Transforming America’s Israel Lobby: The Limits of Its Power and the Potential for Change by Dan Flesher (Potomac Books, Inc., 2009) Reviewed by Eli Clifton

Written by admin on December 15th, 2009

Stephen Walt and John Mearsheimer in their 2007 book, The Israel Lobby and U.S. Foreign Policy, triggered a firestorm of controversy when they argued that U.S. foreign policy in the Middle East was contrary to U.S. national interests and the trouble was due to the activities of a coalition of pro-Israel lobbies.  The authors’ portrayed the “Israel Lobby” to be largely aligned with the American and Israeli right-wing and Israel’s Likud Party and an overwhelming force for any dissenting voices to go up against.

Dan Flesher thinks the power of the Israel lobby is largely based on “smoke and mirrors.” The real question, he argues in Transforming America’s Israel Lobby: The Limits of Its Power and the Potential for Change, is “Why have American Jews let the lobby speak for them?” He points out that opinion polls of American Jews suggest that they are politically to the left of the stances taken by the lobby’s biggest voices. 

Arising from this gap has been a number of new, pro-Israel organizations willing to challenge the hard lined policies of the major Jewish organizations. Assessing these differing viewpoints forms the basis for Fleshler’s insightful book. He is well positioned to analyze this break-away movement, having worked with a number of left-of-center American Jewish groups including Americans for Peace Now, the Givat Haviva Educational Foundation, and Brit Tzedek v’Shalom, organizations  dedicated to advancing Jewish-Arab relations in Israel and a negotiated two-state resolution of the Israeli-Palestinian conflict. 

Transforming America’s Israel Lobby examines the terrain of American Jewish organizations’ stances on the Israeli-Palestinian conflict including: the “Far Left or Religious Anti-Zionist’’—which includes Jewish Voices for Peace; the “Pro-Israel Left’’—which includes J Street; the “Center Left’’—which includes the Union of Reform Judaism; the “Center’’—which includes the Anti-Defamation League; the ‘”Center Right’’—which includes AIPAC; and the ‘”Far Right’’—which includes American friends of Likud and the Zionist Organization of America.

The American Israel Public Affairs Committee (AIPAC), often seen as the figurehead of the “Israel Lobby,’’ stands to the right of most of these groups.  Fleshler explains that AIPAC’s strength lies in its ability to give American Jews a link to Israel when increasing numbers of American Jews are finding themselves detached from the narrative of Israel’s founding and the holocaust.  AIPAC and the most mainstream American Jewish organizations give their membership an opportunity to rally around Israel.  But they create for them “diaspora lag,’’ where controversial topics, such as discussions of a Palestinian state and negotiating with Hamas, often remain verboten even when they have been publicly discussed in the Israeli media.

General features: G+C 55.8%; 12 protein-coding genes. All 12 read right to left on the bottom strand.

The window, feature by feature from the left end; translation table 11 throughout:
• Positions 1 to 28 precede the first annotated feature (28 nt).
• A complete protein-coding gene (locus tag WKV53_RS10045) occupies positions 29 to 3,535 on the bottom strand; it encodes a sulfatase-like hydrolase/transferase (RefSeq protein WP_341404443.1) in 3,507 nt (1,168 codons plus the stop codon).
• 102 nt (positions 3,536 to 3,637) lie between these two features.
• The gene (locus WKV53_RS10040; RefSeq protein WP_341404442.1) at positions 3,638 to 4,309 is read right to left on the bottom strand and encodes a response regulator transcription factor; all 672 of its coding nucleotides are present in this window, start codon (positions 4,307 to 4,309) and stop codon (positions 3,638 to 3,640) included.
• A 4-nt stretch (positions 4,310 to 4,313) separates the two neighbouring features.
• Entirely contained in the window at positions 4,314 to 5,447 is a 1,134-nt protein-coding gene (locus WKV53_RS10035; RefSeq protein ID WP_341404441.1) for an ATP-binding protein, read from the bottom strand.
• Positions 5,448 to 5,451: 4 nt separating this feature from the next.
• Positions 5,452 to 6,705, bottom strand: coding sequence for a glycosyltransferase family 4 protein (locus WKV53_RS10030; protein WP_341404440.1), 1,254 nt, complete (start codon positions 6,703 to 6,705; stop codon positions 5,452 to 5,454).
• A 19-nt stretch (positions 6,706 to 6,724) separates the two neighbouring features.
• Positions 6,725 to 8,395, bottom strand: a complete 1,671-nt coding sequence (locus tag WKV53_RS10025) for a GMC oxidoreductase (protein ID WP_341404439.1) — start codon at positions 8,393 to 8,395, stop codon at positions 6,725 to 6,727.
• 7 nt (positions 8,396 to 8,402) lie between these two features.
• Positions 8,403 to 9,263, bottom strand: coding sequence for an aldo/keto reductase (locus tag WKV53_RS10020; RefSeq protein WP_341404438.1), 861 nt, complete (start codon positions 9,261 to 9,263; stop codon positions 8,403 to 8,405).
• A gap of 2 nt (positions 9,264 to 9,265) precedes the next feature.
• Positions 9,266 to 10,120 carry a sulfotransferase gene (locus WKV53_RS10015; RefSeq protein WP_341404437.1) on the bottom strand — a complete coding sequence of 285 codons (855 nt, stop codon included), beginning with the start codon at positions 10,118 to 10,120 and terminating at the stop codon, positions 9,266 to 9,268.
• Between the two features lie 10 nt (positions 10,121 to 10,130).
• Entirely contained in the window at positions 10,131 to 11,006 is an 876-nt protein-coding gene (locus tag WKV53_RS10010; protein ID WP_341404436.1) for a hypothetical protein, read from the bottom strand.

Fleshler suggests that AIPAC’s political muscle on Capitol Hill is on account of few opposing lobbies within the Jewish community.  The mere fact that it exists and is able to muster public support when needed is motivation enough for a large number of US politicians to fall in line with AIPAC’s positions.

Fleshler also posits that AIPAC and the “Israel Lobby” have magnified their perceived influence through “smoke and mirrors” by leveraging long-held anti-Semitic stereotypes about Jewish control of the media and economy.  He discusses how bundled campaign contributions coming from out-of-state Jewish donors to a congressional candidate with few Jews in his or her district helps confirm the myth of Jewish money even when the total sum of money may be relatively small.

Fleshler makes a strong case that progressive American Jewish organizations can tap into a constituency willing to stand up to the mainstream “Israel Lobby.” Groups such as J Street, a recently formed progressive counter-point to AIPAC (Fleshler sits on its advisory council), should speak up and give politicians “cover” for taking stances which pressure Israel to give up its settlements and promote the formation of a viable Palestinian state, the book argues.

Fleshler’s core argument, borrowed from the former Israeli peace negotiator Daniel Levy,  is that it is in the interests of American Jews who care about Israel to recognize that American strategic interests in the Middle East require a more active U.S.  role in resolving the Israeli-Palestinian conflict.

That the book offers few concrete suggestions on how a center-left coalition within the American Jewish community might gain greater influence is disappointing. But that Fleshler places the ADL – whose national director, Abraham Foxman, thought talking to Muslims was “a pipe dream” because there was “no one to talk to” and opposed U.S. Special Envoy George Mitchell’s Mideast tour because he was “even handed” – in the center of the Jewish political spectrum suggests that he may have a higher hill to climb than he thinks. He also fails to address a belief long held among some Washington policymakers that Israel’s role in the Arab world serves U.S. interests. Despite Fleshler’s cogent argument that the “Israel Lobby” rests on “puffery” and “smoke and mirrors,” any center-left Jewish coalition trying to bring a “Pro-Israel, Pro-Peace” voice to the ongoing saga of U.S.-Israel relations faces a difficult and complex challenge.

Eli Clifton writes on U.S. foreign policy issues for the Inter Press Service News Agency.

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